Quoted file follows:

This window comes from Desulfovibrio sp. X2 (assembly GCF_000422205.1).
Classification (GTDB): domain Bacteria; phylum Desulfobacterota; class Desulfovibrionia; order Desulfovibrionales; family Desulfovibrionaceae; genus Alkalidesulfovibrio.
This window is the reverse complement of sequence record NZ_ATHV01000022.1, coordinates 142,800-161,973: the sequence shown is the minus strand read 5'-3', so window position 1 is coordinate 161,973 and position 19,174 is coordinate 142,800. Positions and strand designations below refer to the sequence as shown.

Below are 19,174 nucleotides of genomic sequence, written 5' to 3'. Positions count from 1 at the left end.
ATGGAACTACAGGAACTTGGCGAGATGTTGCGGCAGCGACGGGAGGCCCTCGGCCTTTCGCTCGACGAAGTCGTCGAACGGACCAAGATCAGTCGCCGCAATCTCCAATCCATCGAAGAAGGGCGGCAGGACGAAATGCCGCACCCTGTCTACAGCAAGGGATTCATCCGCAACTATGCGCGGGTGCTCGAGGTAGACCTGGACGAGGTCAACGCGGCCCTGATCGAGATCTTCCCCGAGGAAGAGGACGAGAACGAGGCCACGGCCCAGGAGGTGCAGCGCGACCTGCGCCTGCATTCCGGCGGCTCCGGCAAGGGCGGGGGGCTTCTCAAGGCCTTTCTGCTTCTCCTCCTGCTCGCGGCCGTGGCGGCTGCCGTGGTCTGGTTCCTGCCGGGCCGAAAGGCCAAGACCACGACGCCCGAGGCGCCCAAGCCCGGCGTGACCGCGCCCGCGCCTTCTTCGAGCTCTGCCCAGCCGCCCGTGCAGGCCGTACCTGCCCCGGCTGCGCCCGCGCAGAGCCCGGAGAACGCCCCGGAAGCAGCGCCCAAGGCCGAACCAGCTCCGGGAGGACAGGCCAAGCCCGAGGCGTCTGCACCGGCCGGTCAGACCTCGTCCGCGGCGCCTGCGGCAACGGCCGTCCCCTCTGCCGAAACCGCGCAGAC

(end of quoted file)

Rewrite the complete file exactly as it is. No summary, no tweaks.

This window comes from Desulfovibrio sp. X2 (assembly GCF_000422205.1).
Classification (GTDB): domain Bacteria; phylum Desulfobacterota; class Desulfovibrionia; order Desulfovibrionales; family Desulfovibrionaceae; genus Alkalidesulfovibrio.
This window is the reverse complement of sequence record NZ_ATHV01000022.1, coordinates 142,800-161,973: the sequence shown is the minus strand read 5'-3', so window position 1 is coordinate 161,973 and position 19,174 is coordinate 142,800. Positions and strand designations below refer to the sequence as shown.

Below are 19,174 nucleotides of genomic sequence, written 5' to 3'. Positions count from 1 at the left end.
ATGGAACTACAGGAACTTGGCGAGATGTTGCGGCAGCGACGGGAGGCCCTCGGCCTTTCGCTCGACGAAGTCGTCGAACGGACCAAGATCAGTCGCCGCAATCTCCAATCCATCGAAGAAGGGCGGCAGGACGAAATGCCGCACCCTGTCTACAGCAAGGGATTCATCCGCAACTATGCGCGGGTGCTCGAGGTAGACCTGGACGAGGTCAACGCGGCCCTGATCGAGATCTTCCCCGAGGAAGAGGACGAGAACGAGGCCACGGCCCAGGAGGTGCAGCGCGACCTGCGCCTGCATTCCGGCGGCTCCGGCAAGGGCGGGGGGCTTCTCAAGGCCTTTCTGCTTCTCCTCCTGCTCGCGGCCGTGGCGGCTGCCGTGGTCTGGTTCCTGCCGGGCCGAAAGGCCAAGACCACGACGCCCGAGGCGCCCAAGCCCGGCGTGACCGCGCCCGCGCCTTCTTCGAGCTCTGCCCAGCCGCCCGTGCAGGCCGTACCTGCCCCGGCTGCGCCCGCGCAGAGCCCGGAGAACGCCCCGGAAGCAGCGCCCAAGGCCGAACCAGCTCCGGGAGGACAGGCCAAGCCCGAGGCGTCTGCACCGGCCGGTCAGACCTCGTCCGCGGCGCCTGCGGCAACGGCCGTCCCCTCTGCCGAAACCGCGCAGAC